Am I the only person who is hoping that the new Swiss trend to ban live-lobster boiling will eventually bubble over and take hold in the United States?
I know this country is not exactly on the federal regulation bandwagon right now, but a nice, neat No Boiling Alive policy would prevent people from having to go through what I did last summer. I was complicit in the boiling of eight live Maine lobsters and I feel terrible about it. I know there’s a legal difference between an accomplice and an accessory, but I think I was both. I was only a passenger in the getaway car, but if it were an episode of Law and Order, I would have spent some time at Rikers.
Here’s how it happened: My husband and I were in Maine and were going to be swinging through Boston to visit a conglomerate of nephews, wives, girlfriends, children, a sister and a brother-in-law. Our nephew Steve was hosting a barbecue for us all. There were going to be not one but two babies at this thing and I couldn’t have been more excited about it.
It might have even been me who suggested that instead of walking in with the obligatory bottle of wine that my husband and I bring Maine lobsters to the barbecue. Like many of my ideas, it seemed so cool in its early fuzzy stages. Like something I would do if I were hipper, more cosmopolitan, an entirely different person than I actually am. Skinnier, with amazing cheekbones and wearing a $170 J Crew soft denim boy-cut shirt that I do not actually own, I would walk into the barbecue with a cooler full of Maine lobsters carried by my husband, whose teeth would light up the Eastern seaboard like a lighthouse beacon.
I had seen something just like this in a featured party photo spread in an old Bon Appetit magazine and I had never been closer to being that person. This was my chance. Suck on that, Martha Stewart.
The morning we left Maine for the drive down to Boston, we drove over to the lobster place, which was less like a seafood store and more like an airplane hangar that smelled like fish. I began having second thoughts immediately. My little Bon Appetit fantasy suddenly began to take a turn toward the grisly.
“So how is this going to work, anyway?” I asked my husband as we pulled into the parking lot.
“We’re buying lobsters and taking them down to Steve’s.”
“And then what?”
“I don’t know. John will take it from there,” he said, referring to my brother-in-law, who we all assumed had done this kind of thing before or would have the self confidence to figure it out. “I imagine he’ll just put them in a big pot of boiling water. And then we’ll melt some butter.”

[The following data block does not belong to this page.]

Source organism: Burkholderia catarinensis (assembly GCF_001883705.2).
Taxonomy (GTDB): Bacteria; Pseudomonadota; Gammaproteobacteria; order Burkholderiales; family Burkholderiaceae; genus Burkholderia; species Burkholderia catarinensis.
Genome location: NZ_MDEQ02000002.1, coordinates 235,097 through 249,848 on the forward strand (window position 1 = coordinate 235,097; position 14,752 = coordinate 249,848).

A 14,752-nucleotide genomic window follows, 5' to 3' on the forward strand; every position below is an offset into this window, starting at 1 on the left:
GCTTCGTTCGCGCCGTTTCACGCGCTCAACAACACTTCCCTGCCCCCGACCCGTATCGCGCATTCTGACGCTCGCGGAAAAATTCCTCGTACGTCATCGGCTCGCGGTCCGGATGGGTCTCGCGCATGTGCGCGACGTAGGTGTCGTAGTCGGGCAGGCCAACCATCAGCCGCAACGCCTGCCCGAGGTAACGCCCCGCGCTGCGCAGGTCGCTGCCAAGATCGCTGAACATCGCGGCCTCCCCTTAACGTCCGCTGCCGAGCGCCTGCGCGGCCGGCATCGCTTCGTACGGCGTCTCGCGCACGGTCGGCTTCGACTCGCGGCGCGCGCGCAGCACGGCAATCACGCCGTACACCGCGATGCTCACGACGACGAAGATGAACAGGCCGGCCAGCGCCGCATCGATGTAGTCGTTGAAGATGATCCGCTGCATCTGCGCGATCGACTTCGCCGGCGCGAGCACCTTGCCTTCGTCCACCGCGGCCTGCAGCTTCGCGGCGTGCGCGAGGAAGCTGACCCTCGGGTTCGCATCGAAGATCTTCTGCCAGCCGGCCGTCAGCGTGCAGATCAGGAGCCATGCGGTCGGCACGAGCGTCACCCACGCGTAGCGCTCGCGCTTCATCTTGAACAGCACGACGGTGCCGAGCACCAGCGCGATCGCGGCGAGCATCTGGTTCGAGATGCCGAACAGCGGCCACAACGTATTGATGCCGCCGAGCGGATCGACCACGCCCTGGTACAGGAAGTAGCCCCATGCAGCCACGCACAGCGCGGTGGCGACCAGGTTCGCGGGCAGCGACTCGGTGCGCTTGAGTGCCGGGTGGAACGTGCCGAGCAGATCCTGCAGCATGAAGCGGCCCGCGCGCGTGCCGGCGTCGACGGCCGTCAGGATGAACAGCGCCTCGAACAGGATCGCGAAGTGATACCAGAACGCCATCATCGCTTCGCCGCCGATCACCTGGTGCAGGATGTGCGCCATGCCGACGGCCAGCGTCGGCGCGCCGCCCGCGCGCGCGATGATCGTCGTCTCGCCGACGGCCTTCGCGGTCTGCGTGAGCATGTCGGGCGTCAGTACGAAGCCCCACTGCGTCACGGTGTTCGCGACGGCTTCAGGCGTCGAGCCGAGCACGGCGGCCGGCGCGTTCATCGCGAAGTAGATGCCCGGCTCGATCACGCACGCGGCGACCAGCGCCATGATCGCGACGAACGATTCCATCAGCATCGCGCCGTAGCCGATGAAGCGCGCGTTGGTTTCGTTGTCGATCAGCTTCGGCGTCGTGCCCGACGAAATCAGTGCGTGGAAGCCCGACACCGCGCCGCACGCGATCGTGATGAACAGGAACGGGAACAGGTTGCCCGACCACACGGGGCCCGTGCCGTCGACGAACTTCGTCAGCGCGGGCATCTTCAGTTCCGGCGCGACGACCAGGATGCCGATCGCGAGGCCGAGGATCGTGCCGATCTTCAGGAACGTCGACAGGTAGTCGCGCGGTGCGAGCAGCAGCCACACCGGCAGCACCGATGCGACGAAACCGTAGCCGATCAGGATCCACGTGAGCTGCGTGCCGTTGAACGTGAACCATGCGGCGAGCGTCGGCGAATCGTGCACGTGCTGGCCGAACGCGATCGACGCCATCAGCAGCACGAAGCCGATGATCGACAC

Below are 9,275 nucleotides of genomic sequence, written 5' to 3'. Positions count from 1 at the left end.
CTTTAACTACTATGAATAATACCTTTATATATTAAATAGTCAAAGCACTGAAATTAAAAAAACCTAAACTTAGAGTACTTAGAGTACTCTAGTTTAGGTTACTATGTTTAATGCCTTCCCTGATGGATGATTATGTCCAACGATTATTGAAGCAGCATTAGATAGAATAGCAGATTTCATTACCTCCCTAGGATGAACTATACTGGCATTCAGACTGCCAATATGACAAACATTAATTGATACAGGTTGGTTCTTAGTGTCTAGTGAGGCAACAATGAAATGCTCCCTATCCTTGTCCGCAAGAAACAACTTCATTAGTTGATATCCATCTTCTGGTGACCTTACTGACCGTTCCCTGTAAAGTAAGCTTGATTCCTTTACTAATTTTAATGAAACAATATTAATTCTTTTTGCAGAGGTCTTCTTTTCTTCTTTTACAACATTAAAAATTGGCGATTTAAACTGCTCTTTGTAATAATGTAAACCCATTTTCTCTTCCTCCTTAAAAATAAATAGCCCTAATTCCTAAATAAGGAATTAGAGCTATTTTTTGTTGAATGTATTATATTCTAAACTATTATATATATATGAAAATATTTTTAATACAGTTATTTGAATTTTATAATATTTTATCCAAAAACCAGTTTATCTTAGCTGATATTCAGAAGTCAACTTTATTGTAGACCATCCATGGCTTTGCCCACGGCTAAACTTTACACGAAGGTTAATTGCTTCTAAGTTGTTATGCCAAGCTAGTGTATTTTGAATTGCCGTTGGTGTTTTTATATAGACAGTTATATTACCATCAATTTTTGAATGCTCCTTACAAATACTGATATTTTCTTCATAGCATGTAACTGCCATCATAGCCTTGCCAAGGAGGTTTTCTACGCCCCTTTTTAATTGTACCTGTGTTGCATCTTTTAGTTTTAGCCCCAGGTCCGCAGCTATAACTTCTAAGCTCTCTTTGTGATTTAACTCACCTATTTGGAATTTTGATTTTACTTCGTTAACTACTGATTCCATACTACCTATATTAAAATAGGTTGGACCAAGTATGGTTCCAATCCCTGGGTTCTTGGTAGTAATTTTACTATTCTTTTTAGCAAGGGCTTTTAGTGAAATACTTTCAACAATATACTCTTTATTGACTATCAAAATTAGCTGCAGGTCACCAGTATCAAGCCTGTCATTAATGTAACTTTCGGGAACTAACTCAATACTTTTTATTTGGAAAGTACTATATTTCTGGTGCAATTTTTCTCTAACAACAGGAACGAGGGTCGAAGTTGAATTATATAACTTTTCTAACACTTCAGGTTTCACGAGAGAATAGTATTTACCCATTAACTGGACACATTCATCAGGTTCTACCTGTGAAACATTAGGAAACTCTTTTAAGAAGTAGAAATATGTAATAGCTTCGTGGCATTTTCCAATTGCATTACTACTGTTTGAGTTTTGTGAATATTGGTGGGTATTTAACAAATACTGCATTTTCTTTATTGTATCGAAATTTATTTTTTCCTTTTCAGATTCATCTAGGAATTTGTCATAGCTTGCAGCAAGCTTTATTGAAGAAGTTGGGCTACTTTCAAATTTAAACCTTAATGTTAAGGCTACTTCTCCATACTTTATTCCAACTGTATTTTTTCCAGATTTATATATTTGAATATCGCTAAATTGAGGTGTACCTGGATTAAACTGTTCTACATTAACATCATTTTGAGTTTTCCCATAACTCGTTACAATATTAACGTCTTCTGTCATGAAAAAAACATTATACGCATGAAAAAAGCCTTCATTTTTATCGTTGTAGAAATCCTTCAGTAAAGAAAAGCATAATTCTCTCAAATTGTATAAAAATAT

The reality was setting in.
“Maybe they’re not open yet,” I said. “Oh well, it was a good idea.”
“They’re open.” This wasn’t the first time he had been in the driver’s seat with me not being a team player.
“Doesn’t look like they sell to people off the street, though. It’s more of a wholesale thing. Oh well. Hey, can we stop in New Hampshire on the way down, so I can check that state off my map? Plus, really, we don’t have a lot of trunk space in this car. Oh well.”
“We’re going in.”
Walking into the building, I was really grasping at reasons why we should not buy live lobsters, hold them prisoner bound and gagged in the trunk of our car, take them across state lines, torture and murder them. And then eat their flesh. With butter. That didn’t sound at all legal.
The guy who waited on us — who looked like a fourth-generation lobsterman at least — confirmed it. We were going to choose the size we wanted and he would put eight of them in a Styrofoam cooler and they would still be alive and we would put the cooler in our trunk, still alive, and drive it down to Boston, stopping for a leisurely lunch in New Hampshire, and arriving at my nephew’s house in time for the barbecue, where, still alive, the lobsters would be boiled.
“They’re gonna be clanking around in there the whole time, begging for their lives, aren’t they?” I whispered to my husband. Lobster Guy IV was standing there with the empty cooler. My husband wouldn’t even look at me.
“Just go outside.”
“————” (This is where I tried to give him a painful guilt stare.)
“Your hair is messed up. Go.”
By the time we walked into the party I felt less like the cool aunt and more like the BTK Killer at a family reunion.
This is not who I am. I don’t even like leather couches.
The actual execution took place outdoors, on the grill burner. I stayed inside and played with the babies and drank huge tumblers of wine. I made sure to stay away from the murder scene, following a the-less-I-know-the-better philosophy. There may have been a struggle. My nephew had a burn on his hand that he wouldn’t talk about.
This would never happen to a family in Switzerland.
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